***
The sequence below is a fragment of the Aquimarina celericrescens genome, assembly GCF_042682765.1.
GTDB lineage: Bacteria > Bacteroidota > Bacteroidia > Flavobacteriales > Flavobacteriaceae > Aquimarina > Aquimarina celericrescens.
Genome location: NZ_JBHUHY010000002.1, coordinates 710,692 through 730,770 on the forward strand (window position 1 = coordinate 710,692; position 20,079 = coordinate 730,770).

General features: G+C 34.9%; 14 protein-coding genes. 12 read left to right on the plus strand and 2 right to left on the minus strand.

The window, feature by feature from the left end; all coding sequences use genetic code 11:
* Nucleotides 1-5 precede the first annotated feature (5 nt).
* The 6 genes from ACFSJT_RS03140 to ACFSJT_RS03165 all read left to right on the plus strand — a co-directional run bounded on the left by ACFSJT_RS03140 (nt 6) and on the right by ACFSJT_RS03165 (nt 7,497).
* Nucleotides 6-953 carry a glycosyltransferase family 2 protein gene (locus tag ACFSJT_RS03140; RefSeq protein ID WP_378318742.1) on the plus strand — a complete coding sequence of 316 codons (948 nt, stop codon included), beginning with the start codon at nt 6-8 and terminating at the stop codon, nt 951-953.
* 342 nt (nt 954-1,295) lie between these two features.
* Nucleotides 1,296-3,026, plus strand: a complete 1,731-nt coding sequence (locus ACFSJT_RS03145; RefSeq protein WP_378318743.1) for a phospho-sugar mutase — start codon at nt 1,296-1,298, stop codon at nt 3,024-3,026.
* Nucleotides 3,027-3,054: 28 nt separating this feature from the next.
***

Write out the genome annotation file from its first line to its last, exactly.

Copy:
The sequence below is a fragment of the Aquimarina celericrescens genome, assembly GCF_042682765.1.
GTDB lineage: Bacteria > Bacteroidota > Bacteroidia > Flavobacteriales > Flavobacteriaceae > Aquimarina > Aquimarina celericrescens.
Genome location: NZ_JBHUHY010000002.1, coordinates 710,692 through 730,770 on the forward strand (window position 1 = coordinate 710,692; position 20,079 = coordinate 730,770).

General features: G+C 34.9%; 14 protein-coding genes. 12 read left to right on the plus strand and 2 right to left on the minus strand.

The window, feature by feature from the left end; all coding sequences use genetic code 11:
* Nucleotides 1-5 precede the first annotated feature (5 nt).
* The 6 genes from ACFSJT_RS03140 to ACFSJT_RS03165 all read left to right on the plus strand — a co-directional run bounded on the left by ACFSJT_RS03140 (nt 6) and on the right by ACFSJT_RS03165 (nt 7,497).
* Nucleotides 6-953 carry a glycosyltransferase family 2 protein gene (locus tag ACFSJT_RS03140; RefSeq protein ID WP_378318742.1) on the plus strand — a complete coding sequence of 316 codons (948 nt, stop codon included), beginning with the start codon at nt 6-8 and terminating at the stop codon, nt 951-953.
* 342 nt (nt 954-1,295) lie between these two features.
* Nucleotides 1,296-3,026, plus strand: a complete 1,731-nt coding sequence (locus ACFSJT_RS03145; RefSeq protein WP_378318743.1) for a phospho-sugar mutase — start codon at nt 1,296-1,298, stop codon at nt 3,024-3,026.
* Nucleotides 3,027-3,054: 28 nt separating this feature from the next.